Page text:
# Mixer waveforms

On this page we will show you the time-domain voltages of an ideal double-balanced mixer. We hope to show you that mixer design is not really a black art! For reference, here is a simple schematic of a double-balanced mixer:

In spite of the problem of not having a schematic here, we will use a simple Excel file that you can download to produce plots to visualize how a mixer works. Click here to go to our download area and plot your own waveforms at the RF and LO frequencies of your choice!

Recall that a mixer has three ports, the radio frequency port (RF) port, the local oscillator port (LO), and the intermediate frequency port (IF). The LO signal is the strongest signal, and is used to turn the diodes "on and off", which effectively reverses the path of the RF to the IF (again, we wish we had a schematic...) The RF signal is modified by the LO signal, and its waveform is filtered to become the IF signal.

In the figure below, you can see the RF and LO waveforms. In this case, the RF is at 150 MHz (period is 6.66 nanoseconds), and the LO is at 100 MHz (period is ten nanoseconds). We don't have to tell you that period is (1/frequency), do we? Although we have pictured the RF and LO voltages as equal to unity improve the visualization, remember that in real life the LO usually much, much higher in voltage amplitude.

In the next plot, you can see the effect that the LO has on the RF signal, as it is passed to the IF port. The mixer acts just like a 180 degree phase shifter, with the LO signal as the drive voltage. When the LO signal is positive, the RF signal is left alone. But when the LO signal is negative, the four diodes are conducting in the opposite sense, and the RF signal is inverted. In the plot the LO signal is dotted; you can see an instantaneous phase shift a five, 10, 15, etc. nanoseconds as it crosses zero volts. Now squint your eyes and ignore the dotted LO signal. Don't let anyone see you do this or they might think you have gas... You will see a waveform that is quite ugly, but is obviously periodic at 20 nanoseconds (50 MHz).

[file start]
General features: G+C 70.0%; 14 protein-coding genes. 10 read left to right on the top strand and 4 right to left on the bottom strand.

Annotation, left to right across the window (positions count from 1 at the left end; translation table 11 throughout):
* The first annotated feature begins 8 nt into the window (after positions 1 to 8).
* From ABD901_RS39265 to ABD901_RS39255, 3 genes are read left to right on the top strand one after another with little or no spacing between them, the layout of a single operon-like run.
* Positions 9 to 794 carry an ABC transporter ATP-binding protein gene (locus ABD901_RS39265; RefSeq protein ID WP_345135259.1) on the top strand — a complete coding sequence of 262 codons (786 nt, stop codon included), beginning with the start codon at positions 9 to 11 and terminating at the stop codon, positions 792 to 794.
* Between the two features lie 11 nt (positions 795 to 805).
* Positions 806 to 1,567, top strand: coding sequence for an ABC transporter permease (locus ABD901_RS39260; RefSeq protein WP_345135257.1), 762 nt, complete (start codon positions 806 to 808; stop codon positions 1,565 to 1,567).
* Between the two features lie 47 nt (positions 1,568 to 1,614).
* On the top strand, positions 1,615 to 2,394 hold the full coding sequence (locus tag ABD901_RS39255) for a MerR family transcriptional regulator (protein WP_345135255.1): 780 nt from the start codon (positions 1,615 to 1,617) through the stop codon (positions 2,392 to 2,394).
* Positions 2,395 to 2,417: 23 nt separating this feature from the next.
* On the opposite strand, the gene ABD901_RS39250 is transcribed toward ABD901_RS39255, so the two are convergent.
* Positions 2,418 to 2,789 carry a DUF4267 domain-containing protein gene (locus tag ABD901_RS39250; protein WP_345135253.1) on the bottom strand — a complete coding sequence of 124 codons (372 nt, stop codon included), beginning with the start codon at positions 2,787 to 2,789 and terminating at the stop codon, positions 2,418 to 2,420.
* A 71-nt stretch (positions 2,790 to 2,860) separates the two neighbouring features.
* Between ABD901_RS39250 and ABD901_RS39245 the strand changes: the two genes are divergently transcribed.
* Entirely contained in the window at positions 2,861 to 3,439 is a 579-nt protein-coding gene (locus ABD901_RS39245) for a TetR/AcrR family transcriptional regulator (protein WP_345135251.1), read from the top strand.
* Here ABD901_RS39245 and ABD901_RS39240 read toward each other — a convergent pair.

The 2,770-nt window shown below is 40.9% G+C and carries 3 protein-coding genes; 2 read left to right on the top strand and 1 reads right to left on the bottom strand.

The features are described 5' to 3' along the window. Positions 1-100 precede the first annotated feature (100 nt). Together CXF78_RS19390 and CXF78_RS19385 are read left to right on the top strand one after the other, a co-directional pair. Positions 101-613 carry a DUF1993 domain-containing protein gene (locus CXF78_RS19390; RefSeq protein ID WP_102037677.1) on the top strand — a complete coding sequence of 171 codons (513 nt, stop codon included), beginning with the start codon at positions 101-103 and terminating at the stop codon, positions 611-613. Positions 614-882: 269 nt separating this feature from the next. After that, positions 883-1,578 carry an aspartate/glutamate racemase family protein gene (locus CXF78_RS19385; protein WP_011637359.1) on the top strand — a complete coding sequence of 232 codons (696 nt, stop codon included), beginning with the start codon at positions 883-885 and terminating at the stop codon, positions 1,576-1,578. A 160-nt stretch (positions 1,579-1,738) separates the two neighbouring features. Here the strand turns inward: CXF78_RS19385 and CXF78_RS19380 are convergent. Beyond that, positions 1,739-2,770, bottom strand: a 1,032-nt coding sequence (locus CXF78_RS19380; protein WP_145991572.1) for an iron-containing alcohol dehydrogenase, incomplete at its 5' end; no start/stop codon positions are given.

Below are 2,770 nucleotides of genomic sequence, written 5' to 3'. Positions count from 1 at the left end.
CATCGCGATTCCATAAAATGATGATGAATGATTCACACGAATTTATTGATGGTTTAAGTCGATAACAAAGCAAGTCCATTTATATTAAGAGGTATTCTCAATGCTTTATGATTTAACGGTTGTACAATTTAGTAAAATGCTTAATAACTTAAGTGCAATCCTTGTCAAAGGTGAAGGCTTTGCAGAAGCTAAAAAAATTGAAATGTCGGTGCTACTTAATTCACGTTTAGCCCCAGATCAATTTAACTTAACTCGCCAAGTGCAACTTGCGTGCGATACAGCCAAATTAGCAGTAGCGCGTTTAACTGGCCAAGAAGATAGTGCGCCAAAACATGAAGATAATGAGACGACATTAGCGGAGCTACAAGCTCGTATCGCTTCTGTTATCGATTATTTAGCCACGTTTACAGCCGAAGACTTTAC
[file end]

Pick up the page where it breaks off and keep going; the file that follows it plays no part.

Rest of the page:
Why couldn't you use a 180 degree phase shifter as a mixer? It is possible that in some applications you can, but keep in mind that there is often a limitation in how fast you can switch a "normal" phase shifter, a mixer is designed so that the LO signal is not choked before it hits the diodes.

The final step is to smooth the IF signal with a low-pass structure. You can see the effect in the plot below, here the smoothed IF signal is yellow. Voila, you now know how a mixer works!!!

Author : Unknown Editor